Saturday, January 12, 2013

sanity is the ability to live within the laws of nature

denverpost | In November, I watched the two parts of Ken Burns’ new documentary film, “The Dust Bowl.” The film presents a lesson for us today.

When farmers first arrived in the large area surrounding the Oklahoma Panhandle, the ground was covered with hardy buffalo grass that firmly protected the soil from erosion by the wind. Then each farmer acted freely and independently to do what was economically best for him. He plowed up the buffalo grass and planted wheat. The more land he plowed and planted, the greater was his income. Almost a decade of very low rainfall dried up the land, but the farmers hung on, plowing up even more land and hoping that there would be rain next year. Most important, there were no government agencies interfering with the freedom and independence of the farmers by trying to promote conservation or to limit the acreage of buffalo grass that was being plowed. The collective action of all of the individual farmers, each acting in his own best interest, resulted in the buffalo grass being stripped from enormous areas of the Great Plains. When the wind started blowing over the exposed soil, the dust began its assault on all living things in the area and beyond. The suffering was so severe as to be difficult to imagine.

A few doomsday voices pointed out the destructive consequences of the elimination of the buffalo grass over such a large area but these voices were ignored by the farmers who resented any suggestion that their agricultural practices were responsible for the disaster. The relief and public works programs initiated by President Franklin Roosevelt provided some immediate help to the suffering people, allowing them to hang on a bit longer.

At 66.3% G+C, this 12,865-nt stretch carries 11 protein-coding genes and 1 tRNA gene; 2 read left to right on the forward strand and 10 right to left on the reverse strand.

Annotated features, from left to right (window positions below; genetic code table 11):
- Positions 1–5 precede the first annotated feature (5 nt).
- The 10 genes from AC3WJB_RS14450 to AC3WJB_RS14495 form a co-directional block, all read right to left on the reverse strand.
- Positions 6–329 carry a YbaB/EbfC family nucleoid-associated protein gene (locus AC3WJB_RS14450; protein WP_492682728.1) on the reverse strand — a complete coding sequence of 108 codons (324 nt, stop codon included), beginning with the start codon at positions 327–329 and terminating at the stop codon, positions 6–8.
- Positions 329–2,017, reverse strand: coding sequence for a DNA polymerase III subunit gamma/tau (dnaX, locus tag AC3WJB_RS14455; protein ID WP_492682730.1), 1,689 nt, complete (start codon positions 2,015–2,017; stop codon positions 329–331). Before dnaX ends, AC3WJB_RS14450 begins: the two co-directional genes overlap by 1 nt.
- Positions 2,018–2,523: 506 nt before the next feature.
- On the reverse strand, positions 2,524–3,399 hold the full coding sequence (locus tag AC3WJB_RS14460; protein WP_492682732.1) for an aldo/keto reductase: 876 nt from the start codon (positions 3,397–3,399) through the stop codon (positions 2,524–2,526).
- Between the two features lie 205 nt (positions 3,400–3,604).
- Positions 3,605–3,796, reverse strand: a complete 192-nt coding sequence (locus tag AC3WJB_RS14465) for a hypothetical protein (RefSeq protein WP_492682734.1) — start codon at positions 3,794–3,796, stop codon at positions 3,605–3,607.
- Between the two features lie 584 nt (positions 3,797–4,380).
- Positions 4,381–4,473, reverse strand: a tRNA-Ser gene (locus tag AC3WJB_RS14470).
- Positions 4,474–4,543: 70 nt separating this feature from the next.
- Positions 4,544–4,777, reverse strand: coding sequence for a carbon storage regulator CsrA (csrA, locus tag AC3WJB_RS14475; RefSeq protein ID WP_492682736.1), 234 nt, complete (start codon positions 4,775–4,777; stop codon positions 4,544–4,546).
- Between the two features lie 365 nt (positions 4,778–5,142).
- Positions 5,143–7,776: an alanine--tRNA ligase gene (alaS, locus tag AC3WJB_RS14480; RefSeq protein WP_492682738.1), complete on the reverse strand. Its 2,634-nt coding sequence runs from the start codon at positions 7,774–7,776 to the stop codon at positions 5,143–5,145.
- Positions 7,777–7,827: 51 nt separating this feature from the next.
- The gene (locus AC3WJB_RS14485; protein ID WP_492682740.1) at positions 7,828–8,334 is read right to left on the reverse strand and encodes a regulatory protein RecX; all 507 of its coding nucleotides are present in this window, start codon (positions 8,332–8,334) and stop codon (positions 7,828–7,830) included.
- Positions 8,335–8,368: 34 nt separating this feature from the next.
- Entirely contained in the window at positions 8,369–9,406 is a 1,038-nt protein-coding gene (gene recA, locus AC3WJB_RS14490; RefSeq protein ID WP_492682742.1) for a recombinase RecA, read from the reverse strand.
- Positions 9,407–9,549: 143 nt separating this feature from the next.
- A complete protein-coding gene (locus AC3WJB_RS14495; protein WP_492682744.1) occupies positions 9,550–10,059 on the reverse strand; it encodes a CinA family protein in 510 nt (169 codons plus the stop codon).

The lesson I got from this is that when you have large numbers of individuals practicing free enterprise in an unregulated society, with each individual (or today it could also be each company) acting in his or her (or its) best interest, the result can be disastrous to all. The great recession that started around 2008 is only the most recent example of this. These are examples of the “Tragedy of the Commons” in real life just as Garrett Hardin portrayed it.

The long-term solution of the Dust Bowl problem came only after the Federal Government purchased large areas of farmed grassland and replanted these areas in grass to create national grasslands. What the free and independent farmers had destroyed, the “socialistic” Federal Government restored.


umbrarchist said...

So what is the effect of 60 years of planned obsolescence when economists are technological nitwits who can't even figure out if it is happening?

CNu said...

Do you mean economists can't figure out if planned obsolescence is happening, or, can't figure out if anthropogenic climate change is happening?